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Aliment Pharmacol Ther. 2015 Nov;42(10):1149-57. doi: 10.1111/apt.13404. Epub 2015 Sep 13.

Systematic review with meta-analysis: Lactobacillus rhamnosus GG in the prevention of antibiotic-associated diarrhoea in children and adults.

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1
Department of Paediatrics, The Medical University of Warsaw, Warsaw, Poland.

Abstract

BACKGROUND:

The effects of probiotics are strain specific. The clinical effects of each strain need to be evaluated separately.

AIM:

To evaluate the efficacy of Lactobacillus rhamnosus GG (LGG) in the prevention of antibiotic-associated diarrhoea (AAD) in children and adults.

METHODS:

The Cochrane Library, MEDLINE, and EMBASE databases were searched up to July 2015, with no language restrictions, for randomised controlled trials (RCTs). Reference lists of reviews and included studies were examined. The quality of evidence (QoE) was assessed using the Grading of Recommendations Assessment, Development and Evaluation (GRADE) guidelines.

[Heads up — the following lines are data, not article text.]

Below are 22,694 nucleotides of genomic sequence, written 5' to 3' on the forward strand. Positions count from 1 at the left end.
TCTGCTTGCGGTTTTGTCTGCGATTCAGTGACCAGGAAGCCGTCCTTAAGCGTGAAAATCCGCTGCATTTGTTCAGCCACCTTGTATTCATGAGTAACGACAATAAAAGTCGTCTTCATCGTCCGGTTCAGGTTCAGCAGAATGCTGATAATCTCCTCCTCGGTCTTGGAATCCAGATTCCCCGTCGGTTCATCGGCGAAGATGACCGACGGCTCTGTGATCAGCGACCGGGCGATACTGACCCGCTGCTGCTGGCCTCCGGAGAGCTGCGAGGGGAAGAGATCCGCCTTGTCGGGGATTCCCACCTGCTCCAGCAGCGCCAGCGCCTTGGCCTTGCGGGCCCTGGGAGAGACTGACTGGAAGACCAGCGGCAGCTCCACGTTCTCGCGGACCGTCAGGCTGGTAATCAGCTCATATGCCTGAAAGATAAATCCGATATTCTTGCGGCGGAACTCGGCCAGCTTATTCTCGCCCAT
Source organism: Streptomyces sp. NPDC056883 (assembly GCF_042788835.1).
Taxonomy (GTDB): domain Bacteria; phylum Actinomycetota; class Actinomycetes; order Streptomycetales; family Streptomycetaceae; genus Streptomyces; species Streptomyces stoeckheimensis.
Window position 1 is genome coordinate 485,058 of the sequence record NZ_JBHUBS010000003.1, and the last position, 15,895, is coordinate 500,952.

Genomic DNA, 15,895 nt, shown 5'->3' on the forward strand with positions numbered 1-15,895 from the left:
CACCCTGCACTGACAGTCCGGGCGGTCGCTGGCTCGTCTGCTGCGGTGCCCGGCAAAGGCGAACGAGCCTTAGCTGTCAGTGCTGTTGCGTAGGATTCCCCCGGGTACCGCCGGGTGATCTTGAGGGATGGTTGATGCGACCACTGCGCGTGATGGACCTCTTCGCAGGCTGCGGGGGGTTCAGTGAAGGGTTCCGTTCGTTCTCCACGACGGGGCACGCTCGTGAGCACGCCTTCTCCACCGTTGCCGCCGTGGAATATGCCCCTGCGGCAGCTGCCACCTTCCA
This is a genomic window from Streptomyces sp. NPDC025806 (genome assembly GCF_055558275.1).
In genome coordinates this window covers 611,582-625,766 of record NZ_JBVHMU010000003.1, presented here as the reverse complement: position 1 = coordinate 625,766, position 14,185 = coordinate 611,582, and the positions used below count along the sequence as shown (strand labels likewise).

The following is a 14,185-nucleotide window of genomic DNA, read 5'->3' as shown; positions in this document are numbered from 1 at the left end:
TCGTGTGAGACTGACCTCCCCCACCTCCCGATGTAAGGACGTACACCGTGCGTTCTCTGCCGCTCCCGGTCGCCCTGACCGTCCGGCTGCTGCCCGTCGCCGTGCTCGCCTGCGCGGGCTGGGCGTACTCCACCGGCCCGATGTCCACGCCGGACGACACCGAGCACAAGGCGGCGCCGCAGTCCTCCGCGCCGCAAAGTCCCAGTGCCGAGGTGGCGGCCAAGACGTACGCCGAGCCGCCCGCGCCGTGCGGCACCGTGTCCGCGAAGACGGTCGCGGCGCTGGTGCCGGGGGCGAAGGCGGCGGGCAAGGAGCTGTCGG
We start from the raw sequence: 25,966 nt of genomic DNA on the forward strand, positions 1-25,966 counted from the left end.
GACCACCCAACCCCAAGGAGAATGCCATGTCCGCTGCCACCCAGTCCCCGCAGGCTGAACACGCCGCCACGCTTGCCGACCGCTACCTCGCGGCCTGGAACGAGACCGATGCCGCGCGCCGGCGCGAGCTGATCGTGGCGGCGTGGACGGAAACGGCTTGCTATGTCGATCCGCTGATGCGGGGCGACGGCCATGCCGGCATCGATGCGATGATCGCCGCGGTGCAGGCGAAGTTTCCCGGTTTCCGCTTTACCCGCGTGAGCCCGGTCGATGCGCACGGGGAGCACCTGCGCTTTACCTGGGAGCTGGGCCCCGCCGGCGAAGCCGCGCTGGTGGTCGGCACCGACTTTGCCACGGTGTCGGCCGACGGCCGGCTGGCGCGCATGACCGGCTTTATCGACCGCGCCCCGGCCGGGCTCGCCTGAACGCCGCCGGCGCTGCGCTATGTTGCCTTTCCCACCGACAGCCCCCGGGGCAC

RESULTS:

Twelve RCTs (1499 participants) were included. Treatment with LGG compared with placebo or no additional treatment reduced the risk of AAD in patients treated with antibiotics from 22.4% to 12.3% (11 RCTs, n = 1308, relative risk, RR: 0.49, 95% confidence interval, CI: 0.29-0.83, low QoE). However, when children and adults were evaluated separately, the difference was significant in children only (five RCTs, n = 445, RR 0.48, 95% CI 0.26-0.89; moderate QoE). In adults, the difference was not significant (six RCTs, n = 863, RR 0.48, 95% CI 0.20-1.15; low QoE), except for in a subset of patients receiving antibiotics as part of Helicobacter pylori eradication therapy (four RCTs, n = 280, RR 0.26, 95% CI 0.11-0.59; low QoE).

CONCLUSIONS:

This meta-analysis shows that Lactobacillus rhamnosus GG is effective in preventing antibiotic-associated diarrhoea in children and adults treated with antibiotics for any reason. However, the quality of evidence is moderate to low.

PMID:
26365389
DOI:
10.1111/apt.13404
[Indexed for MEDLINE]
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